No one wants to receive a letter in the mail stating that you owe back pay on child support. But, yes, it is a possibility that you can be legally obligated to pay child support after the fact. This happens when a family court in Texas determines that you have not paid your fair share of child support to the other parent.
If you have received a letter in the mail that you owe back child support in Texas, then consider the reasons why you may have received this notification. I’ll also help you determine the best course of legal action to help resolve the situation as best as possible to protect your financial position.
Reasons You Would Owe Back Child Support in Texas
Section 154 of the Texas Family Code outlines the circumstances where the court may order one parent to pay what is legally called “retroactive child support.” The main two reasons are the following:
- The parent that owes back pay has not previously been ordered to pay support for the child.
- The parent that owes back pay was not a party to a suit in which support was ordered.
In other words, it has now been determined that a person owes child support after previously not being named as the obligor. There are many special circumstances where this could be the case, and these circumstances vary case by case.
For example, the mother of the child may not have been aware of who the father of her child was. Now, the biological father has been determined, and this individual could be ordered to pay retroactive child support.
When a court orders retroactive child support, they must apply the child support guidelines that are outlined in Section 154 to help determine the amount to be paid. The same schedule as a standard child support order in Texas applies:
- 1 child: 20% of Obligor’s Net Resources
- 2 children: 25% of Obligor’s Net Resources
- 3 children: 30% of Obligor’s Net Resources
- 4 children: 35% of Obligor’s Net Resources
- 5 children: 40% of Obligor’s Net Resources
- 6+ children: No less than the amount for 5 children
Other Reasons Why a Texas Court Would Order Backpay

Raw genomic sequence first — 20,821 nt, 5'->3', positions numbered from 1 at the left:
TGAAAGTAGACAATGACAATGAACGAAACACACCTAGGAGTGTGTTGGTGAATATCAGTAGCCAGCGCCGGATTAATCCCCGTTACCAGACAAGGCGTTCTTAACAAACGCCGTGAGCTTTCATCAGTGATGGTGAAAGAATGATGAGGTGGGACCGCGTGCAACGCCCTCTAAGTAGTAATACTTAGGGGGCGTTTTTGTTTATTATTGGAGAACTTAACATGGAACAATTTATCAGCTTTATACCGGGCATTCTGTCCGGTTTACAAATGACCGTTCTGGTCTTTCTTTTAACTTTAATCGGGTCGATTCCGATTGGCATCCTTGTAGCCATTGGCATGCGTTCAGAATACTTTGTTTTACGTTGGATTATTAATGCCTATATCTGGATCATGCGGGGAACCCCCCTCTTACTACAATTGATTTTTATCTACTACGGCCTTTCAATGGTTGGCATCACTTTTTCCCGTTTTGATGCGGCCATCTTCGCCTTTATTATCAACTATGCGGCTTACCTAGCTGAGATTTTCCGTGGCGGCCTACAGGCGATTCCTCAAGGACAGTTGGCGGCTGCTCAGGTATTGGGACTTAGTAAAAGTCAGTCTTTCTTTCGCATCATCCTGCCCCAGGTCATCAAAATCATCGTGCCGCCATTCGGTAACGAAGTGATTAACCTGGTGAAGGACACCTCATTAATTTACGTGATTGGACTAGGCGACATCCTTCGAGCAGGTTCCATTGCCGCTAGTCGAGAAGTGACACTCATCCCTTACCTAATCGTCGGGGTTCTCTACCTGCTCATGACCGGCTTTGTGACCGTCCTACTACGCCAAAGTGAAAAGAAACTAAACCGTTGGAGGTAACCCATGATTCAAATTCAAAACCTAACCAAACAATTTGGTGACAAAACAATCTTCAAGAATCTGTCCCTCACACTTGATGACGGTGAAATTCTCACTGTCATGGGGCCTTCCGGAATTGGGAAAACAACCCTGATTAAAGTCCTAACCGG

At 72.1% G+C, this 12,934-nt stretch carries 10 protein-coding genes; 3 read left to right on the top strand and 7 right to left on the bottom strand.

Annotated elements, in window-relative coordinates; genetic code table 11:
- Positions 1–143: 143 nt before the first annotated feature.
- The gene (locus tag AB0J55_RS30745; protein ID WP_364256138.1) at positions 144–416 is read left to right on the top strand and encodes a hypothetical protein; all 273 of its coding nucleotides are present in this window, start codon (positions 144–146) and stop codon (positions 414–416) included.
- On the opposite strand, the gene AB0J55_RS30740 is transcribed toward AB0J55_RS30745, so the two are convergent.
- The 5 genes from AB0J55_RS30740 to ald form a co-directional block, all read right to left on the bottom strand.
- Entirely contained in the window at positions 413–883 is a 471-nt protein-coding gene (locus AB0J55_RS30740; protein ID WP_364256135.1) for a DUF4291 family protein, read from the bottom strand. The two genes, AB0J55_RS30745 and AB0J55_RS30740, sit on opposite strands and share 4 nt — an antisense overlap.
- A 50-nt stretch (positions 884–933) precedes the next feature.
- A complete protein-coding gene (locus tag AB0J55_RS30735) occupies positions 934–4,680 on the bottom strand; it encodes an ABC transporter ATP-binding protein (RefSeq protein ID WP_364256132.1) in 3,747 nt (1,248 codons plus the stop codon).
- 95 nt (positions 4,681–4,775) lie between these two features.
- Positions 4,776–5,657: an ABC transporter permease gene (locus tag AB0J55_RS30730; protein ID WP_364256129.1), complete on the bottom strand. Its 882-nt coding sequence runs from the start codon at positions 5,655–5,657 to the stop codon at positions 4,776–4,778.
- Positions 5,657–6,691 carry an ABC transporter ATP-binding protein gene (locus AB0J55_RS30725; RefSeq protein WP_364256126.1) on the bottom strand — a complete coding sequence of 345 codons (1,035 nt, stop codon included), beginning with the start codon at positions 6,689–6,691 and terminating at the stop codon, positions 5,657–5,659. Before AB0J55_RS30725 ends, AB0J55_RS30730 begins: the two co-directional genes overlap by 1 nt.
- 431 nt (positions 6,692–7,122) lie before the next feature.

According to the Texas Family Code, there are additional circumstances where the court may order a parent who is subject to a previous child support court order to pay retroactive child support:
- The previous child support order was terminated as a result of the marriage or re-marriage of the child’s parents.
- The child’s parents separated after the marriage or re-marriage.
- A new child support order was sought after the date of the separation.
You may wonder what the starting point is for determining the amount of backpay you would be ordered to pay in these situations. According to the law, the court may order retroactive child support going back to the date of the separation of the child’s parents.
The courts are also encouraged to consider the obligor’s net resources during the relevant time period when determining the amount of backpay. Factors they should consider include the following:
- Whether the mother of the child made any previous attempts to notify the obligor of his paternity or probable paternity
- Whether the obligor had knowledge of his paternity or probable paternity
- Whether the order for child support back pay will impose undue financial hardship on the obligor or the obligor’s family
- Whether the obligor has provided actual support or other necessaries before the filing of the action
This captures the importance of having records and documentation of your relationship with the child’s mother. Being able to prove that you were not aware of your obligation or that you attempted to provide a measure of care outside of paying child support will help your case to reduce the amount of child support owed.
Ultimately, the court is asked to determine a “reasonable” amount of child support that is also “in the best interest of the child.” In other words, the court must weigh the situation. Would causing you financial difficulty to make up for lost time not paying child support negatively impact your ability to provide care for the child in your role as their parent?
Contact Me to Discuss Back Child Support in Texas
If you recently received a letter stating that you owe retroactive child support, contact me right away to discuss your case. I know this can be stressful anticipating, a major impact on your finances.
I provide legal support for child support cases in Fort Bend County, Brazoria County, and Harris County. I’ll evaluate your situation and help you make the best argument before the court to help you arrive at the best possible financial outcome.
I practice family law exclusively so that I can provide you with expert legal representation in the area of child custody matters. Contact me today at 281-944-5485 or 979-267-7660 to further discuss your back child support obligations. I’m here to help!